There’s a lot of fucked up stuff in this film, in this world. A man is found dead having been hog-tied and made to eat canned spaghetti until he burst. Another, a rich lawyer, is forced at gunpoint to gouge out a pound of his own flesh with a knife, then murdered anyway. Somerset sees before anyone else that the motives behind these killings are biblical. Gluttony. Greed. He warns his sergeant to expect five more inspired by the rest of the deadly sins.
2005 This album certainly isn’t bad, but I’ve listened to it about three times through and I can’t get into it. I don’t know what it is. The ingredients are good: well-constructed beats, an eclectic range of influences including jazz, hip-hop, rock and some Latin thrown in there, some solid enough vocal performances from guest … Continue reading Review: Modal Soul – Nujabes
2007 “People talk so much shit about me at barber shops, they forget to get they hair cut,” raps Kanye West on “Everything I Am”. I can’t say I ever forgot to get my hair cut, even if you’d think so judging by the mop I was rocking in my teenage years. But I definitely … Continue reading Review: Graduation – Kanye West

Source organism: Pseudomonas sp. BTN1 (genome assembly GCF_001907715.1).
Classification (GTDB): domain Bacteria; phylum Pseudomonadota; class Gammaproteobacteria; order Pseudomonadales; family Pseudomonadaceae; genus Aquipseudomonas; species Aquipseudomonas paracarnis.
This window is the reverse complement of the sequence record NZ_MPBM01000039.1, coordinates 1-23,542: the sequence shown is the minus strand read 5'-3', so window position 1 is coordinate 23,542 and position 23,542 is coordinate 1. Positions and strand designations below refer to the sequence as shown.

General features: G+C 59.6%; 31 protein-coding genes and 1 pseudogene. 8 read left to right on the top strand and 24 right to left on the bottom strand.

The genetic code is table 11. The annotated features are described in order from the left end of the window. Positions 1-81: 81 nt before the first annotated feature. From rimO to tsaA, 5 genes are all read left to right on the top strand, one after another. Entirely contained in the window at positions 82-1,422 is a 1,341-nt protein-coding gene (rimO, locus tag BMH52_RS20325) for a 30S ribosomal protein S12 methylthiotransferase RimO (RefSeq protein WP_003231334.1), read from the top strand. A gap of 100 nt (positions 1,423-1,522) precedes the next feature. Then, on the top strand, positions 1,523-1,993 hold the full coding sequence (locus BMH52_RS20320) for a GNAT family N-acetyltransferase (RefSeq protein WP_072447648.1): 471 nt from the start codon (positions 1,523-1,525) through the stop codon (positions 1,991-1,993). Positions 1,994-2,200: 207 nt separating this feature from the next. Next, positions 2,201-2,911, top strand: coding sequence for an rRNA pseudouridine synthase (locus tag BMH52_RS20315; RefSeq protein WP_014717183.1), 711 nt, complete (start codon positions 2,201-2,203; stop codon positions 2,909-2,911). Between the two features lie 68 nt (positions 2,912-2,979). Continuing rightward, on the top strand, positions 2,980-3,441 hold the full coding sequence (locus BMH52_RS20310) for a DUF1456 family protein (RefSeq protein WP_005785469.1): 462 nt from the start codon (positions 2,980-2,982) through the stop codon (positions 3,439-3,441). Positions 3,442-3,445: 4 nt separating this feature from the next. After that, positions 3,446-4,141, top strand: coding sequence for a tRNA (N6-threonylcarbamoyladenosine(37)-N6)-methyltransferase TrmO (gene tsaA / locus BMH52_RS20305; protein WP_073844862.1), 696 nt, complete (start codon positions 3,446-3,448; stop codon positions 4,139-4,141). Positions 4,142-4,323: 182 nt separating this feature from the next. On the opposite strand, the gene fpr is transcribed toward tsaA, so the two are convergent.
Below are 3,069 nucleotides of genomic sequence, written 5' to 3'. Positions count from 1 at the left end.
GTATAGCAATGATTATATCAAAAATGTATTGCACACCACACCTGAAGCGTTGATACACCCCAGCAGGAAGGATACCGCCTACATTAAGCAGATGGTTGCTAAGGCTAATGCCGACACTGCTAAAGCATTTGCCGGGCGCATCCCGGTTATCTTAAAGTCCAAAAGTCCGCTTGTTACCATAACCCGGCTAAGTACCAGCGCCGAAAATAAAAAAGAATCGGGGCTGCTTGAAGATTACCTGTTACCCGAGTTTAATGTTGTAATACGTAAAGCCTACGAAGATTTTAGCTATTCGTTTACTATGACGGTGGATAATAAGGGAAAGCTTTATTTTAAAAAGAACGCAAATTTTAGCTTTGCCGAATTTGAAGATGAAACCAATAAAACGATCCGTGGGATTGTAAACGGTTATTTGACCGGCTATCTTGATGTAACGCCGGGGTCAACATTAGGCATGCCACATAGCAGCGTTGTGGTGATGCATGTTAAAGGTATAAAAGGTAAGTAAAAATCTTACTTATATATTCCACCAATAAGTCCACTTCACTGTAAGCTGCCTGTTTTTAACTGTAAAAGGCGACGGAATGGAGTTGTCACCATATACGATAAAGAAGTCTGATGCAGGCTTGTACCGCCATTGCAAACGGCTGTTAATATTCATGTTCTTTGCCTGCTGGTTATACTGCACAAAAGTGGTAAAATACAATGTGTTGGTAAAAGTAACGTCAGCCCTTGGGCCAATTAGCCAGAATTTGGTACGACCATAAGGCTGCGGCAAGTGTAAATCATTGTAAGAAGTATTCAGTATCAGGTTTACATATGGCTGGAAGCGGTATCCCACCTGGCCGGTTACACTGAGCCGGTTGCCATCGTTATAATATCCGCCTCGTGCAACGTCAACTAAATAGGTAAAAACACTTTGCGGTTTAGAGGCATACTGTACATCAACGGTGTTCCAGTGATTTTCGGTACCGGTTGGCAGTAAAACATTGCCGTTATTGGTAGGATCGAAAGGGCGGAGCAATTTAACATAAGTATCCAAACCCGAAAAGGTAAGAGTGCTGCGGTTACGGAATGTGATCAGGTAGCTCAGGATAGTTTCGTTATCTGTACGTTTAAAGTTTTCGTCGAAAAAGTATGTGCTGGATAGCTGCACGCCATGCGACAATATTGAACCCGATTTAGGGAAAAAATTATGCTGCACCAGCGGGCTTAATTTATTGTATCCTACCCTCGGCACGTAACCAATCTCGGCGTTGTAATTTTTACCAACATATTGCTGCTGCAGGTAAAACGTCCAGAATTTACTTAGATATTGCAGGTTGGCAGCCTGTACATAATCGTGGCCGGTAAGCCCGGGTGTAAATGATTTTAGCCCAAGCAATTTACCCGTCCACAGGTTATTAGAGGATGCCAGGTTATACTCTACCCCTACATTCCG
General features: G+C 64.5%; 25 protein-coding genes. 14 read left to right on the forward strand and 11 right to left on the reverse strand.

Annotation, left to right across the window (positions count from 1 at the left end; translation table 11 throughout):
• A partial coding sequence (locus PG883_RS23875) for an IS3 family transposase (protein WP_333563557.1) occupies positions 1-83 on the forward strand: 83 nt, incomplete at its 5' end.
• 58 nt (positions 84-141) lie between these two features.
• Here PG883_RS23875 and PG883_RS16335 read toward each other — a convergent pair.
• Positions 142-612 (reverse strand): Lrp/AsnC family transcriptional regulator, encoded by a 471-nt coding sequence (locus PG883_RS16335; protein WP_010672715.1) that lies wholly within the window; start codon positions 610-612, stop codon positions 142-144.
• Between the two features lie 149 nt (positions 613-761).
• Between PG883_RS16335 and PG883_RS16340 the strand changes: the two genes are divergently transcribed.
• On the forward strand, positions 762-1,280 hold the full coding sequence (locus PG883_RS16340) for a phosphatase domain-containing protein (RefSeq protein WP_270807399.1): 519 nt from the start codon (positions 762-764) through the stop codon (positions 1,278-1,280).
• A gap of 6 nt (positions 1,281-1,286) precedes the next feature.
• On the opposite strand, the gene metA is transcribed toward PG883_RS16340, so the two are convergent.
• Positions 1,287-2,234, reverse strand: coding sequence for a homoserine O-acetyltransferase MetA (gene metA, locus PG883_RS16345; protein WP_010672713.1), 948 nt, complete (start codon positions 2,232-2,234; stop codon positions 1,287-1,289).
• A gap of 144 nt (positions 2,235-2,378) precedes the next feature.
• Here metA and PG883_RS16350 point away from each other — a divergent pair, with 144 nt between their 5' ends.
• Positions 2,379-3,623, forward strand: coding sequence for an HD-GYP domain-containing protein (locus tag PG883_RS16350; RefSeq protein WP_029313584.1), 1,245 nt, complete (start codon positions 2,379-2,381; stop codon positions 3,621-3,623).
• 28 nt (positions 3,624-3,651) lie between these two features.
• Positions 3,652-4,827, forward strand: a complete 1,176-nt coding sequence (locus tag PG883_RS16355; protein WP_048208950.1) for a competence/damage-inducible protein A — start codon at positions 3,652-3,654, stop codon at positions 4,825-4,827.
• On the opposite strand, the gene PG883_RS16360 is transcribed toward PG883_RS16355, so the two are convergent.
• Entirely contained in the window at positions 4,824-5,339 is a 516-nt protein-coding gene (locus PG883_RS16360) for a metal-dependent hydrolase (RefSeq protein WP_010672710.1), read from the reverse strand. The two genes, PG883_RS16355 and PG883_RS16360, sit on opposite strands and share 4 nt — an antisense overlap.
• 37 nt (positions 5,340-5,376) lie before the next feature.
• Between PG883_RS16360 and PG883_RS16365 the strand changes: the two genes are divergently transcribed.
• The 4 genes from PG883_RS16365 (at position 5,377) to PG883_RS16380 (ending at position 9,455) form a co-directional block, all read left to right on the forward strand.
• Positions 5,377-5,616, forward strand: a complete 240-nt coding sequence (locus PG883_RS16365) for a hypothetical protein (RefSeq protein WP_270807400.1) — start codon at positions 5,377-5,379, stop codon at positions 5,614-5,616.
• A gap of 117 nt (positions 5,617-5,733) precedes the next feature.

1968 I've always liked Nancy Sinatra's voice, but I was surprised how well Lee Hazelwood's complemented it. The two seem to have real chemistry despite the story that this album came about after Frank Sinatra asked Hazelwood to do it to jump start his daughter's career. There's a nice range of songs on the album, … Continue reading Review: Nancy & Lee – Nancy Sinatra and Lee Hazelwood
After watching Netflix's The Queen's Gambit, Sophie and I found that we had much to discuss - and disagree about. I suggested we put our contrasting views into writing and publish them side-by-side. What follows is the result. Enjoy, and be sure to let us know what you think in the comments below. Alone, but … Continue reading The Queen’s Gambit: Double Review
This episode explores, with startling pertinence, the consumerism that drives our cherished national holidays, the seductive power of populism and the dangers of seeking quick fixes to big problems